Officials from the Ministry of Labor are obviously hiding something.
Starting from 2022, the retirement age will increase by six months, as well as the minimum insurance period, which is necessary to receive a labor pension. This is another planned step-by-step increase. We asked the Ministry of Labor if the possibility of further raising the retirement age is being considered, as well as what the situation with the announced funded pension system is.
Will the retirement age be further increased?
In 2022, the retirement age will be 63 for men and 58 for women.
The zerkalo.io journalist, as an individual, asked the Ministry of Labor whether they intend to further increase the retirement age after the end of the current reform and, if so, for which categories of the population.
- This issue is not being considered now, - said Deputy Minister of Labor and Social Protection Valer Kavalkou.
Earlier, officials discussed further raising the retirement age after 2022, but only women were discussed. The IMF also advised to raise the retirement age even more.
“Let's see how in 2022 the pension reform will affect the balancing of the fund,” Labor Minister Iryna Kastsevich said earlier.
To a clarifying question, whether the option to raise the retirement age for women is being discussed, Valer Kavalkou also replied that no, this issue is not being considered.
What is the situation with the announced funded pension system?
We asked the Ministry of Labor how the introduction of the previously announced accumulative pension system according to the 3 + 3 scheme is progressing. Earlier on February 11, Aliaksandr Lukashenka announced at the All-Belarusian People's Assembly about the plans to gradually introduce a funded pension system. Moreover, officials want to do this both at the expense of the employees themselves and the employers: “An employee will be able to transfer up to 3% of their salary to their personal retirement account, and the employer will add the same amount”.
- The question is being worked out. The work in this direction is underway, - said Valer Kavalkou. He did not give other details.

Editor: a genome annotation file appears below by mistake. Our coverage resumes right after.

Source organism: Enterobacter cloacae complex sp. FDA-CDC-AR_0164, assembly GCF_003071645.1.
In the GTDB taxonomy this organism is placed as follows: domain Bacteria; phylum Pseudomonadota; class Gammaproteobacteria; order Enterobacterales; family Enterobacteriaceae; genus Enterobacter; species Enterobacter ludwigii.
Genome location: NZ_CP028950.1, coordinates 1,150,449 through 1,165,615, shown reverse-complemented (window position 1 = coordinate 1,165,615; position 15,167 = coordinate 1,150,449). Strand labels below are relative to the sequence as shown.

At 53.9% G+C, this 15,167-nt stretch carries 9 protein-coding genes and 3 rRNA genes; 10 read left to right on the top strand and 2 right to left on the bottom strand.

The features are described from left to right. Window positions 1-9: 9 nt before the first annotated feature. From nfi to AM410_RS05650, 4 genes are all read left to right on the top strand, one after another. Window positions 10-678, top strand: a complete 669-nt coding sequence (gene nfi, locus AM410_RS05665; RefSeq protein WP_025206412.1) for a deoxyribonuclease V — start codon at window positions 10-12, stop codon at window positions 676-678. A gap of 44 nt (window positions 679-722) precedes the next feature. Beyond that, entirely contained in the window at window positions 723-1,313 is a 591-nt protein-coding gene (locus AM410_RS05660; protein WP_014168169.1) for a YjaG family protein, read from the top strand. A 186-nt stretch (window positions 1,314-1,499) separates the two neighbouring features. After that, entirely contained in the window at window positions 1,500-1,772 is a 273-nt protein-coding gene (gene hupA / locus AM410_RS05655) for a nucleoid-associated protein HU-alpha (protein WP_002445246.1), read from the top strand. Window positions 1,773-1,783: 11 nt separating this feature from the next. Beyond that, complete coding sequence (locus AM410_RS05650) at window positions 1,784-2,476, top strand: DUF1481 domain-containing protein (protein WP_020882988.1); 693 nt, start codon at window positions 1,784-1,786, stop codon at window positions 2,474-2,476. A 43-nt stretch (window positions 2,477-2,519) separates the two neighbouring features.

Earlier, Valer Kavalkou said that now we are talking about a voluntary funded pension, and not about mandatory for everyone. He explained that the introduction of the mandatory funded part of the pension system rests on financial aspects.
- If we introduce compulsory savings, we will have to think about introducing an additional tariff. Today, the Social Security Fund is already forced to attract funds from the republican budget to ensure current payments. This 29% today does not cover the cost of paying pensions, so they cannot be spent on savings. Someone will have to recompense this money, and this is again the republican budget. Employers will be extremely against an increase in the additional insurance rate, they already perceive these 28% negatively. Workers are not yet ready for this,” Valer Kavalkou noted earlier.
Belarusian officials have repeatedly spoken about the need to stimulate the country's residents to save for an additional pension themselves, or even make the funded element mandatory for everyone. In 2018, Deputy Minister of Finance Yury Seliverstau (now he holds the post of minister) noted that it would be advisable to reduce the burden of contributions to the Social Security Fund for enterprises and “create tools to stimulate citizens to independently accumulate in the fund.” At the same time, the official noted that people are in no hurry to save on their own for future retirement, because “a series of devaluations undermined confidence in the financial instruments.”